Daphne was cold and tired of shouting HERE COMES ONE so I quit and figured, well, I'll see what I can do when we get home, and this is what I did. If I had painted this picture, surely even I would have had enough imagination to paint in a couple of gulls in what I hope is a compositionally pleasing position. So why not do it here? I moved the original gull that was too far into frame, and dragged the other one in from the middle picture.
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Re: Three Versions, Same Picture

Postby LindaShorey » Sat Nov 18, 2017 1:39 pm

I don't have a specific de-haze tool, but I don't recall there being a time I would have wanted to use one in the past few years (which don't include a visit to the coast). My first thought is Why would you want to remove the mood that gives us that sense of place and time? But perhaps if I were a tourist seeing Mt Rainier for the first time, I'd want to optimize its visibility that way if haze was the hindrance.

So that thought leads to where we often end up, "It depends." Including regarding the addition and manipulation of placement of the gulls. "Here comes one!" Daphne shouted. Too funny!

For me, the gulls are (of course) 100% natural to the scene and you have not shown anything out of ordinary (such as a predator bird attacking and bringing one home for lunch) that puts me into the mindset of "O.M.G. How lucky was he to see and photograph that?!"

To de-haze or not is in that subset of edits that IMO are the right of the photographer to optimize his/her vision of the mood of the scene without my feeling deceived by not being told of the manipulation. In this category are also selective or global edits to brightness, contrast, levels, saturation, small clone jobs and OH! ...the addition of textures. "It depends..." What can I say? :)

I prefer your misty (cold, wet, miserable, disappointed that I missed the sunset after trekking all that way) mood and the benign replacement/addition of the birds. It's a terrific marriage of truth and fiction.
"What's important in a photograph and what isn't." http://photographylife.com/whats-import ... -what-isnt

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Re: Three Versions, Same Picture

Postby Charles Haacker » Sat Nov 18, 2017 3:18 pm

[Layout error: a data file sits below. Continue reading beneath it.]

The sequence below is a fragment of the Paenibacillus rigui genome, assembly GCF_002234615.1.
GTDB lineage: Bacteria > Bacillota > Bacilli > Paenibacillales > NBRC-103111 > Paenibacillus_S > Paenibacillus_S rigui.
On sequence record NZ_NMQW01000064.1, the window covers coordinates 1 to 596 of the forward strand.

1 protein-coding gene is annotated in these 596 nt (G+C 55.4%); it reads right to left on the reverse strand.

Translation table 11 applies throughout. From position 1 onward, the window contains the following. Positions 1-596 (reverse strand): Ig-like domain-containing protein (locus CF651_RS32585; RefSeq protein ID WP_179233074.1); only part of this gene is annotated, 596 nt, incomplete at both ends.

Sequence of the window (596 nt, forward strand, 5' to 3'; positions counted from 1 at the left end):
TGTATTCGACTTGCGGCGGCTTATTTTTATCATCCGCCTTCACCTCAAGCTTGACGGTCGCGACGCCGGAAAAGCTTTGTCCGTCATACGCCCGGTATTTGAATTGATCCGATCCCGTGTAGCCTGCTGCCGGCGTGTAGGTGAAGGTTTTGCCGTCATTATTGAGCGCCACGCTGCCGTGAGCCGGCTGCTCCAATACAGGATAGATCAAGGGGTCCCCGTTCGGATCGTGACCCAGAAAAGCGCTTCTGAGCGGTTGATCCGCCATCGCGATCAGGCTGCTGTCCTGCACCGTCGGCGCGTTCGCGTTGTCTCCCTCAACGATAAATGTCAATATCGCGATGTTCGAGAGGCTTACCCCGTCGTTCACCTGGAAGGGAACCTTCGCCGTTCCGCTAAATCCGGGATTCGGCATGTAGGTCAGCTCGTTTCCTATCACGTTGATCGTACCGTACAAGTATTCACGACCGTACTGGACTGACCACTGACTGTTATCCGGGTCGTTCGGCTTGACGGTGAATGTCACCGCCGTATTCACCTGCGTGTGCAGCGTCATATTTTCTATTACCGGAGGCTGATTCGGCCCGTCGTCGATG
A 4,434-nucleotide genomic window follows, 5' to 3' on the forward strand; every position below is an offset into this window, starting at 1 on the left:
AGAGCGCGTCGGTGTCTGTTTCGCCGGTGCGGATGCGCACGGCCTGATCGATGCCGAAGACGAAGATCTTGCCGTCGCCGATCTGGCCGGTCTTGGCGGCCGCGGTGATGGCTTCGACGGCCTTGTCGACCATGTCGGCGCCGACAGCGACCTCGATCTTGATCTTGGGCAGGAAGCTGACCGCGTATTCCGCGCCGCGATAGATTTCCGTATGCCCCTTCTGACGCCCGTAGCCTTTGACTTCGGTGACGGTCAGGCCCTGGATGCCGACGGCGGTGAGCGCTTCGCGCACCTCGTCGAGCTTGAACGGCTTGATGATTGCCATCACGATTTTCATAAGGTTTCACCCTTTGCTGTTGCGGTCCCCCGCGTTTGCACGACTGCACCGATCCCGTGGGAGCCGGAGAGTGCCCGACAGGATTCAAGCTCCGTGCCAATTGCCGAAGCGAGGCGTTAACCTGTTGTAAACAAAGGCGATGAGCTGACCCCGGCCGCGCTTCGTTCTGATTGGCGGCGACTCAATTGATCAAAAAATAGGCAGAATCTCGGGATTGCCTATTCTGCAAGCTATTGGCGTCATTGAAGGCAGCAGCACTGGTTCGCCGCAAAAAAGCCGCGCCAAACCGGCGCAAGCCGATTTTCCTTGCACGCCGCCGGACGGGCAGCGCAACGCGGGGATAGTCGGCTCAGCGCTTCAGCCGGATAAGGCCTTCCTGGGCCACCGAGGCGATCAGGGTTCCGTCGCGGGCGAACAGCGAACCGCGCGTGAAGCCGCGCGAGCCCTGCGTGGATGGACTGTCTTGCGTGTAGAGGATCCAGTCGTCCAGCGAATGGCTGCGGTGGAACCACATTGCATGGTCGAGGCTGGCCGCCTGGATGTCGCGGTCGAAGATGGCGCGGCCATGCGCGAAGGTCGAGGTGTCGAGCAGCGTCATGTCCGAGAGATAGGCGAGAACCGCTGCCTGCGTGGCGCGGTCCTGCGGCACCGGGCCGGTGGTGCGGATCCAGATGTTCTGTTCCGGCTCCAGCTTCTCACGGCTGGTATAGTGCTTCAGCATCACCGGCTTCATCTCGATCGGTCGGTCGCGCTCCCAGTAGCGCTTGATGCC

Thank you for viewing and commenting, Linda! It's interesting that Monte Phillips (aka Didereaux) remarked on this conundrum on a 2014 version I have up on Flickr: ImagePoint Arena Light by Charles Haacker, on Flickr
I notice, incidentally, that when I did this one I placed the gulls differently. :D

Monte is in agreement with you and Matt Quinn. The picture, having the fog obviously in it, probably ought not to be cleaned up to the extent I did. I do love that dehaze filter (I'm pretty sure you do have it as part of Adobe Camera Raw but I only use ACR as part of Lightroom). I admit that it is far too easy to take it too easily far! Here's what Julianne Kost said about it a couple of years ago:
The new Dehaze control in Lightroom CC and Adobe Camera Raw 9.1 can help you to dramatically improve an image by removing haze. The Dehaze technology is based on a physical model of how light is transmitted, and it tries to estimate light that is lost due to absorption and scattering through the atmosphere. For the best results, you’ll want to set the white balance for the image before using Dehaze. Then, in the Effects panel, move the slider to the right – to easily remove the haze from the original scene. Move the slider to the left to add a creative haze effect.You can choose to make very subtle to very significant adjustments – if you’re pushing the slider to the extreme, you might want to refine the image using the Basic panel (increasing the shadow detail or refining the Vibrance slider) in order to achieve the exact look that you’re after. [...]
So not only can dehaze remove haze (up to a reasonable point), it can also add it! It can also be used as part of a radial or graduated filter to subtract or add haze or fog selectively.

As I told Monte in my Flickr reply, I can't disagree that I maybe overdid the dehazing since several other folks say the same. Part of the challenge is trying to reproduce what I actually saw vs. what I wanted to see. When we started on that long dirt road the sun was out and setting so I thought I'd get golden hour stuff, except for the fog. Somebody some time ago twitted this picture as not having enough snap, plus with the passage of more than 3 years my memory of what it actually looked like as opposed to what I wanted it to look like has evolved, along with my tools and skills. Now I can't make up my mind! :D